Written by Jennifer Kho
Just a few months ago,
was touting its plans to build a $250 million factory for its second model, while boasting that it would reach production of up to 50,000 vehicles a year and
"Tesla has amazing momentum right now. The excitement within the company is palpable," Tesla Chairman Elon Musk said in a written statement in September.
Then last week, things changed. The company announced layoffs, the second CEO switch in less than a year -- putting Musk in the top position -- and the delay of its second model, the Model S sedan.
Tesla Motors has clearly had a tough year, said Jeffrey Ball, news editor of
The Wall Street Journal
, at a conference in Redwood City, Calif., Tuesday.
New CEO Musk, who fielded questions from Ball at the Dow Jones Alternative Energy Innovations conference, said that market conditions led to those decisions.
"We were very bullish four to six weeks ago, as was the market," he said. "Then the market went into freefall."
Tesla Motors needed to raise $100 million, but the weakening economy made it unlikely the company would be able to get a good deal, said Musk, who also is the chairman of Tesla and of solar-installer
, as well as the CEO of spaceflight startup
and a co-founder of
[a division of <b>eBay</b> <span class=" TICKERFLAT">(<a href="/quote/EBAY.html">EBAY</a><a class=" arrow" href="/quote/EBAY.html"><span class=" tickerChange" id="story_EBAY"></span></a>)</span>].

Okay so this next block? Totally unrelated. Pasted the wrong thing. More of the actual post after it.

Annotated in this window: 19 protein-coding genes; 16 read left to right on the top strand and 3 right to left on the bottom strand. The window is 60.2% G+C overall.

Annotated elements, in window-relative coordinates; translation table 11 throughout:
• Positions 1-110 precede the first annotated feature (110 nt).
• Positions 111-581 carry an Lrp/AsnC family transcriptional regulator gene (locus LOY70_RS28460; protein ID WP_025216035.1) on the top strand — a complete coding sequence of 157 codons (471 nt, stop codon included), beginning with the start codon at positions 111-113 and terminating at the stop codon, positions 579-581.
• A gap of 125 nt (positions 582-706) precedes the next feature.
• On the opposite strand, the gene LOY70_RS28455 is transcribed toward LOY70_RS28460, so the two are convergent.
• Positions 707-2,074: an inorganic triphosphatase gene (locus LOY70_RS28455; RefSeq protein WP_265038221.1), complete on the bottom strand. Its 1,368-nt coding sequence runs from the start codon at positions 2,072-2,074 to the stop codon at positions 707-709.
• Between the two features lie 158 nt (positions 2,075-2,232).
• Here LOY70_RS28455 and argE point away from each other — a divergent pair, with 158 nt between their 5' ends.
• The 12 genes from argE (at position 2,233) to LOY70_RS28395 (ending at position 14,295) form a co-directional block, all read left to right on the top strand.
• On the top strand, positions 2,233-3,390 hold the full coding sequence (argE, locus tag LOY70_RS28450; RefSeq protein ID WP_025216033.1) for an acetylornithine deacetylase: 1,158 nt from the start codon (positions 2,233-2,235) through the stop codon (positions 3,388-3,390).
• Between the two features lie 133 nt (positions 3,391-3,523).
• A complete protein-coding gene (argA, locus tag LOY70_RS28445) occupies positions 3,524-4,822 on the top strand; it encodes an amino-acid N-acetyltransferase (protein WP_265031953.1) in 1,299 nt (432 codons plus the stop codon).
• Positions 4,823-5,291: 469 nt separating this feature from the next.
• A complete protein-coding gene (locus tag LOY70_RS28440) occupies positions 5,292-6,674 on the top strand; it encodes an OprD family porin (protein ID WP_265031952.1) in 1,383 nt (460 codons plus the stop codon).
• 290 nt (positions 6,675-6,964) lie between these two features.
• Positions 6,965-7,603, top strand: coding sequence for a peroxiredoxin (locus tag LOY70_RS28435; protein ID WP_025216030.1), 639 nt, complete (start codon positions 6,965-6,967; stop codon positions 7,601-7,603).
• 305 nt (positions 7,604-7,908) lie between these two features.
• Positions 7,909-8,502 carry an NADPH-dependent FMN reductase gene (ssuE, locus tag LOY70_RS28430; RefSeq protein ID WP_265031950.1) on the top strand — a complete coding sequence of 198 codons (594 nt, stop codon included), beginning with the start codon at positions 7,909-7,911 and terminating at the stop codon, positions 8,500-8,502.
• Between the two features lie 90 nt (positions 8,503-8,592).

For the last four or five weeks, the company had had several major potential investors promise term sheets "next week," then postpone another week, he said.
"Changing circumstances, such as the market right now, made it impossible to raise money at advantageous terms," he said. "In order to go full force with our development we would need to raise something like $100 million. In today's environment, that's going to [result in] a very low price. Rather than [take that dilution], it made sense to reduce the head count and wait for a loan guarantee."
Still, Musk said that Tesla did make some mistakes -- "primarily people and some technology issues and supplier issues" -- that, had they been avoided, would have left Tesla in better condition to weather the financial storm.
The company had experienced powertrain setbacks that delayed the delivery of its electric sportscar, the Roadster, and slowed production.